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UFC acquires Pride Multimillion-dollar deal includes all assets. The owners of the Ultimate Fighting Championship scooped up their primary rival Monday, reaching a multimillion-dollar deal to purchase the Japanese-based Pride Fighting Championship.

UFC president Dana White said he and partners Lorenzo and Frank Fertitta formed a new company, Pride Worldwide, that purchased the assets of the Pride FC.White, who said the deal was completed about 1:30 p.m. PDT Monday, would not reveal the purchase price, but intimated it was an eight-figure deal.

"I don't like to talk about money, but it was a lot of money, I can tell you that," White said by telephone from Japan. "It was a hell of a lot more than Barry Bonds is making." Bonds, the second-leading home run hitter in baseball history, signed a $15.8 million, one-year deal with the San Francisco Giants in February.

The UFC deal transfers all Pride assets, including fighter contracts, fight video library and trademarks, to the new company. White said he would retain Pride's Japanese employees and that the company's planned April 7 show would go on as planned in Tokyo.

Pride has many of the sport's best fighters, including heavyweight champion Fedor Emialenenko, Wanderlei Silva, Dan Henderson, Shogun Rua, Takanori Gomi and Hayato Sakurai, signed to promotional contracts.

White said Pride would adopt the same rules that are used in the United States and expressed a desire to use the so-called unified rules around the world. Soccer kicks and knees to the head were legal in Pride fights in Japan, but they were outlawed in two shows that were held at the Thomas & Mack Center. However, White said any fight held with the Pride banner would continue to be in a ring. UFC fights are in a cage.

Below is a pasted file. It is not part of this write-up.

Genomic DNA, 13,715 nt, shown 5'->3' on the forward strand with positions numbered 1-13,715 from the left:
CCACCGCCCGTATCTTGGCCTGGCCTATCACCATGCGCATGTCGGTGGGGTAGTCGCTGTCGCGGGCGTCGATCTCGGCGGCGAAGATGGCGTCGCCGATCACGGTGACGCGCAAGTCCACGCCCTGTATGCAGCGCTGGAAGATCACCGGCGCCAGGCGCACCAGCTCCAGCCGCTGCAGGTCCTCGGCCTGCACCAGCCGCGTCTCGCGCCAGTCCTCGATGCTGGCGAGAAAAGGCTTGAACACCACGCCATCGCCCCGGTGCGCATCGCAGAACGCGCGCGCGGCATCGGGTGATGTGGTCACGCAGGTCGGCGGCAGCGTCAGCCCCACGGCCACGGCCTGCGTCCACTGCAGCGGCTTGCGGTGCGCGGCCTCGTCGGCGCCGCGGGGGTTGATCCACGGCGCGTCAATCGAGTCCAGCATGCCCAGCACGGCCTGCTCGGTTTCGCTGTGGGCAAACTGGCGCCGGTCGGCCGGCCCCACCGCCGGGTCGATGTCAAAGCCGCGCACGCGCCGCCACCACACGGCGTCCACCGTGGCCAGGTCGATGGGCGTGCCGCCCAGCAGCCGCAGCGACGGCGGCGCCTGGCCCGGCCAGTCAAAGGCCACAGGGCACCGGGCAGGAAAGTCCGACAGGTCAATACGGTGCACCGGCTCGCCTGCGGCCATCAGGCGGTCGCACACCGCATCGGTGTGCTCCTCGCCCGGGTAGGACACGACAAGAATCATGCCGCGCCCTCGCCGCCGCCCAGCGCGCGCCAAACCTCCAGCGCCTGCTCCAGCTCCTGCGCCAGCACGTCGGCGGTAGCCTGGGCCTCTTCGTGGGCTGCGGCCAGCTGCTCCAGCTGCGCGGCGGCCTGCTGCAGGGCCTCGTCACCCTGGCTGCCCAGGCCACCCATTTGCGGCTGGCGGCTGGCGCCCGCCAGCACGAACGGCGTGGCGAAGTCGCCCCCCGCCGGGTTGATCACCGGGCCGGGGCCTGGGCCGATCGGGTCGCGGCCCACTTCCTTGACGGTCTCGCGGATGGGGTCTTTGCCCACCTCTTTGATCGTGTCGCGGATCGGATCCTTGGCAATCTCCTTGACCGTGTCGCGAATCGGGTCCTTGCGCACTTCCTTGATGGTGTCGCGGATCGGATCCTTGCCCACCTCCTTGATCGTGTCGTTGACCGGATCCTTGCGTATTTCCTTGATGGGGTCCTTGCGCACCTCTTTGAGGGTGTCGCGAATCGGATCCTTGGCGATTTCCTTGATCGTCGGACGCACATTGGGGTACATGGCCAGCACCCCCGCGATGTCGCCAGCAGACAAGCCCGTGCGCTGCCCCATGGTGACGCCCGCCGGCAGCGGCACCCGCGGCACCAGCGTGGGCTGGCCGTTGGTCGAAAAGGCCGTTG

"This is a sport and we're going to follow the unified rules that were established in New Jersey and then in Nevada," White said. "It's a sport -- mixed martial arts -- and the sport should have the same rules everywhere. As far as I'm concerned, if an organization doesn't follow these rules, it's not MMA. It's something else, but that's not MMA."

White said he will create a "Super Bowl" of MMA that will match the best fighters in Pride against the best in the UFC. White said he hadn't had time to think through the logistics, but said the concept could become the biggest annual event in the sport. He said he has the option to use Pride fighters in UFC shows if he chooses, but plans to run distinct brands.

"Pride is a powerful brand," White said. "The winners in this are the fans, because they're going to see the question answered. How many times have I heard someone say, 'Pride is better,' or 'UFC is better?' Well, wherever you come down on that, we'll answer the question because we'll make certain we put them in with each other and get an answer."

One of Pride's downfalls in the last year in Japan was the loss of its contract with Fuji TV. White said it was one of the new ownership group's leading priorities to negotiate a new television deal in Japan.

June 30, 2011